Equipment Type

Telemetrics and Mother Health

Telemetrics is monitoring my mother’s health.
March 06, 2013

Rod Sutton is editorial director of Construction Equipment magazine. He is in charge of editorial strategy and writes a monthly column for the magazine, The Sutton Report. He has more than 30 years in construction journalism, and has been with Construction Equipment since 2001.

That’s not a mistake. Telemetrics is monitoring my mother’s health.

I’m not one to take work home, but as I listened to her cardiologist explain what would happen after she left the hospital I couldn’t help but smile. The doctor was hanging a black box on my mom in order to read the electronic impulses of her heart, 24/7. She was in the hospital because she wasn’t “feeling good,” and an urgent-care test had detected not only a rapid pulse, but also an extra beat every now and then. By the time they transported her to the ER, the beat was gone.

It showed up later, but the cardiologist didn’t know what caused it, how often it happened, or whether it was the reason she wasn’t “feeling good.” And, to his credit and her family’s peace of mind, he didn’t want to do an invasive procedure on an 85-year-old woman without more information.

The little black box is a heart monitor, which affixes to two patches on my mom’s chest. The leads click onto the patches, and the box fits in her pocket or hangs on her waistband.

It records the electronic patterns of her heart and transmits the data to a central location. She doesn’t have to do anything except occasionally check that it is functioning and take note of the time and circumstances if she “doesn’t feel good.”

The cardiologist can review the data at his leisure, and when he follows up with her in a few weeks he can compare his data to her journal. At that point, we’re hopeful that he’ll have enough data to make a wise decision on subsequent treatments.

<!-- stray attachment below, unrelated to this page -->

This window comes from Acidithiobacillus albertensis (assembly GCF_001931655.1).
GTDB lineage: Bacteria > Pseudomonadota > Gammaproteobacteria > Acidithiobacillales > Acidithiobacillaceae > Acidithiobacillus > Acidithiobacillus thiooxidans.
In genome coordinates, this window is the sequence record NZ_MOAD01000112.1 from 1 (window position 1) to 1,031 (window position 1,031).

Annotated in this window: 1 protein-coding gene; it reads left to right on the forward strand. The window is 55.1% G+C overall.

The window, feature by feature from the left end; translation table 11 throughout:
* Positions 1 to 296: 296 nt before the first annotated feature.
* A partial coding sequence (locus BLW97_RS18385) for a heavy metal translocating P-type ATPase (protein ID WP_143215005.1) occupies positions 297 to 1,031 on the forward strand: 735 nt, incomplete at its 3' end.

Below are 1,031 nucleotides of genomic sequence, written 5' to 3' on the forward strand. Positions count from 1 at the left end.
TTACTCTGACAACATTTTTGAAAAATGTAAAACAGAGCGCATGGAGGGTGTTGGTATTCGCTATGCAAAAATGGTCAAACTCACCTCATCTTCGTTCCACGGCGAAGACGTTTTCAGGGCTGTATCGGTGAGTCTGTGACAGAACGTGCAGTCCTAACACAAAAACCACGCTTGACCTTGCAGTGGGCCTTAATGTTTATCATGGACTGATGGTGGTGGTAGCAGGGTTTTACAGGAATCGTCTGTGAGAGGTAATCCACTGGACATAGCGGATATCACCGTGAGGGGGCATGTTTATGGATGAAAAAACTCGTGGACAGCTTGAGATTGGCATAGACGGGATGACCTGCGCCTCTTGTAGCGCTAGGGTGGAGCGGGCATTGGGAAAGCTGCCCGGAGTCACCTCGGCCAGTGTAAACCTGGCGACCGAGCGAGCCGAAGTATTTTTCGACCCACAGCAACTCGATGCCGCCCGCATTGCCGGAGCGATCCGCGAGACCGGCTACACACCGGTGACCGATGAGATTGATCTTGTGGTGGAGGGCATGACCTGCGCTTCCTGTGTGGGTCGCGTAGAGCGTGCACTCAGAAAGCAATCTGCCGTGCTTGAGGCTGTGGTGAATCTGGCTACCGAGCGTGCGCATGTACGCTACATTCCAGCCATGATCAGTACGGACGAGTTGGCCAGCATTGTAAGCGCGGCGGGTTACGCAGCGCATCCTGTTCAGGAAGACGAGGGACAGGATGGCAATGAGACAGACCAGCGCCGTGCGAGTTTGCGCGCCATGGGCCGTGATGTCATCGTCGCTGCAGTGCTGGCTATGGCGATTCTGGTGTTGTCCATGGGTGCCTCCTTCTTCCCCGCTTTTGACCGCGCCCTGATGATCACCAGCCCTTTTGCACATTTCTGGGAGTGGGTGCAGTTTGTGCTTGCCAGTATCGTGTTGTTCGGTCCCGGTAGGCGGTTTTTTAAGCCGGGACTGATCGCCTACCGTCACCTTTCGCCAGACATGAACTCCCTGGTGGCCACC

I smiled because the similarity to machine health was so obvious.

  • A machine exhibits an occasional problem, described by the operator is “it doesn’t feel right.”
  • The cause is not readily apparent, and it doesn’t happen when the technician is anywhere near the machine.
  • Enter telematics, which monitors the machine’s performance and “vitals,” electronically transmitting information to a central location.

I think we can all take the analogy from here, but the value of telemetrics proves itself in 1) uptime and 2) accuracy. My mom is out of the hospital, pursuing most of her regular activities, and the cardiologist knows exactly what’s going on with her heart. And as the manager of her treatment, he can use this data to treat her in what we all hope is an accurate and knowledgeable manner.

That’s a technological advance that pays off.

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